Wednesday, November 9, 2011

Write From The Heart or For The Market?

Better to write for yourself and have no public, than to write for the public and have no self.

“What’s the point of writing a book if it’s just going to sit in your desk drawer?” Mary Sue Seymour asked us several times during the Susquehanna Valley Writer’s Workshop. I didn’t volunteer an answer at the time because it’s a complicated issue with arguments for both sides.

For instance, Dean Koontz writes in On Popular Fiction that a professional writer writes for the market. There was a point in his career when the ‘SciFi’ market took a down turn. Although Koontz “simply did not like Gothic novels” he wrote one successfully. His point was that a professional writer writes what sells. It’s a valid point; however, I personally think that ‘Gothic’ is not too far from the style of Koontz’s regular work, and therefore, I’m not completely convinced that a good writer can or should write in any genre.

First of all, I believe a good book is written with passion and if the writer is not passionate about her work, the book is going to reflect it. I also believe that the market is constantly in flux. Trying to write for the market is like a dog chasing its tail. If I research today what publishers are desperately seeking and set out to write that book, by the time it’s finished, there’s a good chance the publishers have changed their minds.

Die-hard fans of mysteries and thrillers aren’t going to suddenly stop reading them. Like I said in my post last week, love of mystery and suspense is deep in my bones. I’ve not been swayed by the current popularity of the fantasy genre and I have to believe there are other suspense lovers like me out there who crave edge-of-your-seat thrills and mysteries.

I’m not saying I’ll never write a Christian Romance. Actually, during a run last week I was hit with a promising premise for an Amish Romance and I may see where it takes me, but only after I finish the book of my heart - a supernatural suspense.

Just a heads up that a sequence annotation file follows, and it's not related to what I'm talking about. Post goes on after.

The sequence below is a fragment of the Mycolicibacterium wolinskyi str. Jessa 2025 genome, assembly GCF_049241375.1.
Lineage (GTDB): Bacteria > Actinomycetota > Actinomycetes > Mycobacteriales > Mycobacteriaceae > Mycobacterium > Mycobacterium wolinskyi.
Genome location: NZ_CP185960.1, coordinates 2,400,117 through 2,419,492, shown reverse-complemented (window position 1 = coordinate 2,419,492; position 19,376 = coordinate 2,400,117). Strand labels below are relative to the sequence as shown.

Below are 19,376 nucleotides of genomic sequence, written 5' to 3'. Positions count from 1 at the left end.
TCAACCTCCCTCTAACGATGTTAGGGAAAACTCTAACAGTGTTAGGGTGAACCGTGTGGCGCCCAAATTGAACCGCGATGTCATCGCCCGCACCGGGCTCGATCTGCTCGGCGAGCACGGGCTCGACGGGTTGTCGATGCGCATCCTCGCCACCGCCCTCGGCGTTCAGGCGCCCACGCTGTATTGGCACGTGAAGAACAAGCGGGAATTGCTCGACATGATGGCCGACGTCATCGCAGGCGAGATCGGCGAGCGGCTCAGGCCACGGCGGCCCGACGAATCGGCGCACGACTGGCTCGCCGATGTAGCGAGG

What side of the fence are you on? Do you write what sells or do you write what you love?


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  2. As a Christian woman who ADORES (I mean, REALLY adores) young adult fiction, I found I don't have a single interest to be a "Christian Romance" author. Perhaps because I've attempted to read books by Christian romance authors and they didn't seem realistic and authentic to me. So I'm not a fan them. Just as I'm not a fan of Kirk Cameron's films where he always seems to have some preaching monologue about sins and accepting Jesus. Which might be great for some, it's just not my cup of tea.

    My personal thoughts towards writing started with C.S Lewis's Narnia series. How he was able to point to Christ and not quote a single scripture fascinated me.

    So when I began writing paranormal stories for teens knowing I could write about people I knew of who were real and didn't fit into the perfect Christian plexiglass box. I mean, when you think about it, who is a perfect Christian? No one. We all continue to stumble our way through life even after we've accepted Christ. And the bible says we all fall short of the glory of God.

    I think that's why stories of imperfect people sell. They want to read about a hero(/ine) who falls short in life just as they do.

    Good post! :)

  3. My Nanowrimo book is a Christian Romance... well, a YA Christian Romance. I doubt there is much of a market, but that's ok. My 'hero' isn't a perfect Christian either lol.

    I think that if you want to make a living writing, then yes you should write what sells. If you want to do it as a hobby or as a passion (that hopefully gets picked up by someone along the way), then write what you want.

  4. Is there any other way to express passion other than doing what we love? The minute I shift my attention to expectations, popularity, fads, critiques or any other source but my heart, I freeze and something delightful becomes repulsive. Here's to the artists--writers, painters, dancers, singers, actors, cooks, and even homemakers, who do what they love because they love what they do.